The principle of the S-curve is one that many people have an intrinsic feeling for, but is very rarely to its fuller potential. Fundamentally, the S-curve is anything that has a S-like shape to it. Where the potential remains unmatched is in the way it is implemented: all too often, S-curves are used as-is- the subject offers a S-like form which provides ready-made composition. However, the stronger S-curves, the real value of them as a compositional tool, is when they are crafted from multiple elements. Unfortunately, of the examples I have pulled together for this article, only a few can boast the combinatory approach.

The basics

The fundamental aspect of an S-curve is that it has three parts – whether merged or disjointed – providing changes in direction. This allows the eye to move along the different lines, through full width body of the image.

Stairs in the Limelight by Pavel M

Stairs in the Limelight
This is a very powerful S-curve: the natural double-curve of the stairway provides three clear directions, and a sense of continuity between them. The eye is drawn along the line, effortlessly travelling the elongated diagonal. That the dominant S is mirrored in the second wall only serves to enhance the need to travel that path.
The strength of this image is such that it reminded my that the S-curve was a principle that needed to be covered.

A frame-filling feature

Perhaps the most powerful feature of the S-curve is that it is fully two-dimensional. Where the leading line will draw one into an image, the S-curve – because it changes direction – can easily fill an area in itself, thereby becoming the subject rather than just a compositional tool (which is probably the reason pre-existing S-like forms so dominate the concept).

Dune 45 by aftab.

Dune 45
A very powerful subject, the curve here is beautifully sinuous. There is no need for detail in either half of the image: cropped tighter, it could be a simple two-tone abstract held together by the completeness of the curve: there is no point within the frame unaffected by it.

Classic S-curves

There are several off-the-shelf S-curves that we all think of instinctively: the road or river is perhaps the most obvious, as it both fills the frame and draws us in to the distance. Another common S-curve is the bird’s neck – particularly the swan’s – that has a natural sinuous grace to it.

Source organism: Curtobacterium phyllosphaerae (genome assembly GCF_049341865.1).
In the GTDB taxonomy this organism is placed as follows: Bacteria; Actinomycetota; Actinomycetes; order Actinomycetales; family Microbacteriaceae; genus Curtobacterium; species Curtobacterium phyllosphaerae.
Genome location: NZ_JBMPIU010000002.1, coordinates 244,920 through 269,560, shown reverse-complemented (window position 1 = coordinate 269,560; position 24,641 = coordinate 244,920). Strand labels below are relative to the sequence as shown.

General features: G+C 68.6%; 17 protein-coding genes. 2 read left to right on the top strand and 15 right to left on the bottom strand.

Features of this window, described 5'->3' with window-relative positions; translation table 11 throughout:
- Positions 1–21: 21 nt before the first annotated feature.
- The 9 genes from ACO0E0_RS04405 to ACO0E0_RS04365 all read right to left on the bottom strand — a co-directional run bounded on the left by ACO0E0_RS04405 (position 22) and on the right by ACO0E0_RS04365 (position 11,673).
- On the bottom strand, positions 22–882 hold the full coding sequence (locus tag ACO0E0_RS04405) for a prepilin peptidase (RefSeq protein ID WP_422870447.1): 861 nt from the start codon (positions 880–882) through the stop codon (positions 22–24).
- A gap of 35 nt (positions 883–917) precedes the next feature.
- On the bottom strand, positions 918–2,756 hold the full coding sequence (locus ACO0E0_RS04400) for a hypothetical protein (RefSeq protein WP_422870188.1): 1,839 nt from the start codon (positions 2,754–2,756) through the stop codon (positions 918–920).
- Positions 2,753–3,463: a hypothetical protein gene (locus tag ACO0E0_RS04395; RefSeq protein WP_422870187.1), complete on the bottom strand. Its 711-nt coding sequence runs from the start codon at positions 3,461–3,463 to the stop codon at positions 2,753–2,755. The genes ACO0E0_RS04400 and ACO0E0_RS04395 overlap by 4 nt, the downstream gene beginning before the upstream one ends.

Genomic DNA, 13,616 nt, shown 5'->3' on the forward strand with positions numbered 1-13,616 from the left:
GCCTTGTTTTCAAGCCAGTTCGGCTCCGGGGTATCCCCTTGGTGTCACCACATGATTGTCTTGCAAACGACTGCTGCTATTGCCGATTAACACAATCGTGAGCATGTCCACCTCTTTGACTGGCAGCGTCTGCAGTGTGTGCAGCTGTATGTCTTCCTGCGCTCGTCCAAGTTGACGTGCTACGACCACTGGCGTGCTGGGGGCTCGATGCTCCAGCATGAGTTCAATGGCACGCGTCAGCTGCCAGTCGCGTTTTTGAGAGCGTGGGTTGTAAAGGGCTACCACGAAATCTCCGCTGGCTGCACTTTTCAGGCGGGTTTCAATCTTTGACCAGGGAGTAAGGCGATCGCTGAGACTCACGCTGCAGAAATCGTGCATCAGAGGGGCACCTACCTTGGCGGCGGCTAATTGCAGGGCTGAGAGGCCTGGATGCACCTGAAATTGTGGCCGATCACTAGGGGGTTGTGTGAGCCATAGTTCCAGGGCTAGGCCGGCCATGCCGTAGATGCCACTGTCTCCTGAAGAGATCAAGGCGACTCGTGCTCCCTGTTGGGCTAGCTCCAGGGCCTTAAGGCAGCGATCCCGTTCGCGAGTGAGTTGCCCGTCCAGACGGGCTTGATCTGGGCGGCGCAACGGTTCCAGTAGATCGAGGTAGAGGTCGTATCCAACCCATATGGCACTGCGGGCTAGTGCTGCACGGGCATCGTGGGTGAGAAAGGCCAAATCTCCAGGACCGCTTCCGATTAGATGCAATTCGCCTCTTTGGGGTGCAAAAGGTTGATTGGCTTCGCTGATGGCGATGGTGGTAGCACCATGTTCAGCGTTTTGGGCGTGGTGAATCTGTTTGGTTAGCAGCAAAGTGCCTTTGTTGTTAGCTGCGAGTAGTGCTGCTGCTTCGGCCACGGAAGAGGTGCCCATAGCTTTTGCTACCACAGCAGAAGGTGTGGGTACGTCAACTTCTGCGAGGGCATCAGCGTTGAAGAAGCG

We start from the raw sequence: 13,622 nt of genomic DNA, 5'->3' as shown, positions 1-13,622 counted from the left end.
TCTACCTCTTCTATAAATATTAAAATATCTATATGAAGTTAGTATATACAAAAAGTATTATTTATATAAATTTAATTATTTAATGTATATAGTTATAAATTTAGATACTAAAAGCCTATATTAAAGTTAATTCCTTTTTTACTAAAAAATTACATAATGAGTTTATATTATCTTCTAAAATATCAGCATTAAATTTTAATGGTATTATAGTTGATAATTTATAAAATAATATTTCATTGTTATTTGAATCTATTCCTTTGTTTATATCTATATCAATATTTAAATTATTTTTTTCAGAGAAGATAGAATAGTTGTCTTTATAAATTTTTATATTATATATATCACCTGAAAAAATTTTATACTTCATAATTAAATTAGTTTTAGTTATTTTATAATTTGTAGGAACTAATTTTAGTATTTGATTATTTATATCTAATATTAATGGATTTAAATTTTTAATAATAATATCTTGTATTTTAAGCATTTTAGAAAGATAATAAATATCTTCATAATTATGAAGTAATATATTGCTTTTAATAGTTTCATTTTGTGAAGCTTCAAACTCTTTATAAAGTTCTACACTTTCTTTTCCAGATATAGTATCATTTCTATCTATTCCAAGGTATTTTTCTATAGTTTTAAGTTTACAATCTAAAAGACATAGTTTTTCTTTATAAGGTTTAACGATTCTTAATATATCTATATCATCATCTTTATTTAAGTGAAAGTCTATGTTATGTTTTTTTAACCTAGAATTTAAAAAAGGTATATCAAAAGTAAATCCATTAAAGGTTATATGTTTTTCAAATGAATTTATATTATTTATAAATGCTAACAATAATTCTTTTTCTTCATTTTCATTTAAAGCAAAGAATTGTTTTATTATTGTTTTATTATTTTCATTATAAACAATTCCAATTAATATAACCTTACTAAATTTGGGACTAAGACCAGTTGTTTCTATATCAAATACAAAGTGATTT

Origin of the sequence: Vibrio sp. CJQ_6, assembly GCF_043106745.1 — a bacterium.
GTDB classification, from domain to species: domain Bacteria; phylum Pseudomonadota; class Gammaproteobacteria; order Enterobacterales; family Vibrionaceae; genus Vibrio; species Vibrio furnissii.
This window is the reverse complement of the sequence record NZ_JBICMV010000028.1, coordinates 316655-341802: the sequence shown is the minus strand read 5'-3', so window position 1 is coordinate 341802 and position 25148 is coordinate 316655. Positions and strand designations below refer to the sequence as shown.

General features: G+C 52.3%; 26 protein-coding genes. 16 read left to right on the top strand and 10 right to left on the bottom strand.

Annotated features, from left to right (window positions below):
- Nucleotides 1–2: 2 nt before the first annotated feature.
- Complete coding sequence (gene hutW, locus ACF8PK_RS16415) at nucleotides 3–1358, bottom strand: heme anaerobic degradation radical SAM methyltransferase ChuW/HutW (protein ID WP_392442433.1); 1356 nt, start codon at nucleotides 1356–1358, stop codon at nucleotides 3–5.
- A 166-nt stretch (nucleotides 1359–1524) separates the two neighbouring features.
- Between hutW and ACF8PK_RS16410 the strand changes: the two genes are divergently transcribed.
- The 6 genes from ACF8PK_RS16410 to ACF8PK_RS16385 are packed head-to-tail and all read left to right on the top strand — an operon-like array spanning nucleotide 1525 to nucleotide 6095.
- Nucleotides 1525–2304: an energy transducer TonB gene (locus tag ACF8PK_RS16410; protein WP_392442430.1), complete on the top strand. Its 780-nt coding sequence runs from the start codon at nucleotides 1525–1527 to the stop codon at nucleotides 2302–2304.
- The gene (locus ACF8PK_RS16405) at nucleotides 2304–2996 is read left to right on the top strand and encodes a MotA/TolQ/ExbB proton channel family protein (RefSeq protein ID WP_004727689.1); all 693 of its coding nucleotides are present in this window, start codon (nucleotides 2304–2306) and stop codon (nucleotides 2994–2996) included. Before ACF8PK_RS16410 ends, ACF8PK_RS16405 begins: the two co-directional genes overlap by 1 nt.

s creek steens by ole’ Betsy

s creek steens
A classic S-curve subject example, this gentle form occupies the lower half of the image with ease, despite most of it being on a diagonal. The eye is immediately captured by the changes of direction and drawn in to the second line subject: the distant mountains. These two elements together are comfortably balanced. Of key interest within the lower part of the S is that there is no way into the image from the bottom that does not get caught up in that flow and drawn along the curves.

S-curves from leading lines

Continuation of a leading line

Looking at the category of compound S-curves – those made from multiple elements – perhaps the simplest concept to grasp is the S-curve that derives from a leading line. This is achieved quite simply by having the leading line point to one end of the subject, which is at an angle, and includes a switch-back in its form.

patience is all, sit and wait by kate mellersh

patience is all, sit and wait
While some people may feel that the cat here constitutes an S-curve in herself, for her head is at a slight angle to her body, it is the way she interacts with the crease in the shower curtain that really makes for the compelling flow: down that gully, bending into the line of her body, then flicking off the tail (and then interacting with the expanse of negative space). An S-curve created from multiple elements is inherently stronger than one that exists entirely within the form of a single subject.

Framing leading lines

S-curves can have a slightly different use in leading lines: rather than pointing to the subject, they can “wrap around” the subject. This leading line turns into a framing element as it approaches the subject. Of course, this can all be turned on its head if the S-curve is more prominent and interesting than the subject it is allegedly framing.

Day 64 by elise*marie

Day 64
An interesting image in that its use as an example of framing leading lines in an S-curve is slightly skewed by the background portion of the image being almost lost in haze, such that the structure of the wall and the S-like shape it forms becomes the primary (dominant) subject. Of course, with such compelling texture, a cityscape would always have to play second fiddle. The principle, however, is still clear to see: the protrusion of the S-form at the bottom catches the eye, moving it up the frame; when it is pulled off to the left, up, then flicked to the right at the tip, the eye is left to investigate the scene of buildings, woods and marina.